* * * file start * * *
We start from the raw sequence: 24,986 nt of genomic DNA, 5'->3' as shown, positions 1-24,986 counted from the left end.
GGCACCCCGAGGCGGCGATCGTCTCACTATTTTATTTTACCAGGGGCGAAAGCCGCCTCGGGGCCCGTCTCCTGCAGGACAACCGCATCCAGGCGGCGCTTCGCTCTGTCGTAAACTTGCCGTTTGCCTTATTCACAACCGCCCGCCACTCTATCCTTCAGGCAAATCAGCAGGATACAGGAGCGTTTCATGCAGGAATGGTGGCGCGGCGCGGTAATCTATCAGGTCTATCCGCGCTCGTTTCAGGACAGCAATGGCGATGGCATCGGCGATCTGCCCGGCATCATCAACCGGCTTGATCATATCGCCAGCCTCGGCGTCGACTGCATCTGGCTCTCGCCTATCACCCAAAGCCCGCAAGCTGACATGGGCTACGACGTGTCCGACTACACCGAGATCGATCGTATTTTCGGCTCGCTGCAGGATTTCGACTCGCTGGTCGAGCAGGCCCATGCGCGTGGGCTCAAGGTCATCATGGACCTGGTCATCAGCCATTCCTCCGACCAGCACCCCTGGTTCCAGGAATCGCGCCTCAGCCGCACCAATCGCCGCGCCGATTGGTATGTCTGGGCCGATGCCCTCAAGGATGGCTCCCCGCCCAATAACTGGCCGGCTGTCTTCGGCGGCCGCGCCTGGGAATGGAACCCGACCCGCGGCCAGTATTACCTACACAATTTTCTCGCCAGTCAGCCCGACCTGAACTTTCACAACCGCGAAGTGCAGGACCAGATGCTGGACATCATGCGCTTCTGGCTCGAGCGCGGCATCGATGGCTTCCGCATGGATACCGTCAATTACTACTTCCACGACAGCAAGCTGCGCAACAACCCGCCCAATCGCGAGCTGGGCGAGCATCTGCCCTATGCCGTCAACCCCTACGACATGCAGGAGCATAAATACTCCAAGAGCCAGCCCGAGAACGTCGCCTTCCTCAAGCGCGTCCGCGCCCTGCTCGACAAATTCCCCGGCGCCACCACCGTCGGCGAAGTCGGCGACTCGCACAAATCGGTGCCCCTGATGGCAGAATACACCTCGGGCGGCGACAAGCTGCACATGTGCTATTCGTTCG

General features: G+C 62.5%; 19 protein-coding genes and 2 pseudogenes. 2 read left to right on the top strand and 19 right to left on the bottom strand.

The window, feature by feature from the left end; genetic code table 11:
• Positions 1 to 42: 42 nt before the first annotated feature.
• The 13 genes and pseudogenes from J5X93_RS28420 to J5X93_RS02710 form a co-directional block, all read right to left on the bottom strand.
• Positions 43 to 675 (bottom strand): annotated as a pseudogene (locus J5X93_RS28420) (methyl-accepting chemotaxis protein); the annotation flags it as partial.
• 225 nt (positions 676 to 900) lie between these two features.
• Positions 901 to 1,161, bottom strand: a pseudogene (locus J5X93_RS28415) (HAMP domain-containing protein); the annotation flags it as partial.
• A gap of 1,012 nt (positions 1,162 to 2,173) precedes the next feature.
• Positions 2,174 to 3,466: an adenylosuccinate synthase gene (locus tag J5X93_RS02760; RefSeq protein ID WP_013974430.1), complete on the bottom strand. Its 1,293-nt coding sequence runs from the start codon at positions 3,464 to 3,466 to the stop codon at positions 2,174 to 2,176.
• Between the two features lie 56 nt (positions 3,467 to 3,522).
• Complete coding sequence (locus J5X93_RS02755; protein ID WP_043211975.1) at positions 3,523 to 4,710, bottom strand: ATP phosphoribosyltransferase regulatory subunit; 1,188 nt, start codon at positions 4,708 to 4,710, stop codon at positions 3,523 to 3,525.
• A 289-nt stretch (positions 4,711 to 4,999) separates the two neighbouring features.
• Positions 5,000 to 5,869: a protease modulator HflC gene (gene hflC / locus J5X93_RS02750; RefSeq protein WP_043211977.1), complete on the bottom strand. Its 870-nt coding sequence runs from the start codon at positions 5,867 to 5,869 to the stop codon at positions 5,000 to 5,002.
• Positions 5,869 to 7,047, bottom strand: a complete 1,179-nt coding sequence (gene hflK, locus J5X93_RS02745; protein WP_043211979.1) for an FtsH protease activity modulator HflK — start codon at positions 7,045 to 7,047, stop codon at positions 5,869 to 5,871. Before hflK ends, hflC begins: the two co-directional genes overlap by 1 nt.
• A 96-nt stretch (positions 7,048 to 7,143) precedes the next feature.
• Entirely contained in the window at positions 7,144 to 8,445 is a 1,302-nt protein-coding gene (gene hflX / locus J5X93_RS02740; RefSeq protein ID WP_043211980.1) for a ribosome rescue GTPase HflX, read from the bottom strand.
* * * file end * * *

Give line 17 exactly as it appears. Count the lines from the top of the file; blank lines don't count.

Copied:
• A 96-nt stretch (positions 7,048 to 7,143) precedes the next feature.